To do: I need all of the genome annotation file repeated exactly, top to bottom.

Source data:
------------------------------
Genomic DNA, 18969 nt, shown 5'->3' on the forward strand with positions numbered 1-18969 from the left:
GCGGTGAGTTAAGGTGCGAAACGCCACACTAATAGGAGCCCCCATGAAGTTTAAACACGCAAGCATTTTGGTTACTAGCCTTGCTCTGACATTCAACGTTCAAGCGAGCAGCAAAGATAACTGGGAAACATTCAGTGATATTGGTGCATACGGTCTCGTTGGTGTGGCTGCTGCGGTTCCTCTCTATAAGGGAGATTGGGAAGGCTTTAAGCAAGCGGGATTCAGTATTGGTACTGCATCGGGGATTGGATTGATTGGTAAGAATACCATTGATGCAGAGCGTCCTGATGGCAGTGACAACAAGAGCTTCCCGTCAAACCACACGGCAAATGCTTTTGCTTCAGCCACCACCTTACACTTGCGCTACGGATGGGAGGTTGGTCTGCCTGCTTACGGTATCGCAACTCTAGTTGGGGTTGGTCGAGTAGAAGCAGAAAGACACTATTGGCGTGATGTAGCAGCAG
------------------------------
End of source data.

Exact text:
Genomic DNA, 18969 nt, shown 5'->3' on the forward strand with positions numbered 1-18969 from the left:
GCGGTGAGTTAAGGTGCGAAACGCCACACTAATAGGAGCCCCCATGAAGTTTAAACACGCAAGCATTTTGGTTACTAGCCTTGCTCTGACATTCAACGTTCAAGCGAGCAGCAAAGATAACTGGGAAACATTCAGTGATATTGGTGCATACGGTCTCGTTGGTGTGGCTGCTGCGGTTCCTCTCTATAAGGGAGATTGGGAAGGCTTTAAGCAAGCGGGATTCAGTATTGGTACTGCATCGGGGATTGGATTGATTGGTAAGAATACCATTGATGCAGAGCGTCCTGATGGCAGTGACAACAAGAGCTTCCCGTCAAACCACACGGCAAATGCTTTTGCTTCAGCCACCACCTTACACTTGCGCTACGGATGGGAGGTTGGTCTGCCTGCTTACGGTATCGCAACTCTAGTTGGGGTTGGTCGAGTAGAAGCAGAAAGACACTATTGGCGTGATGTAGCAGCAG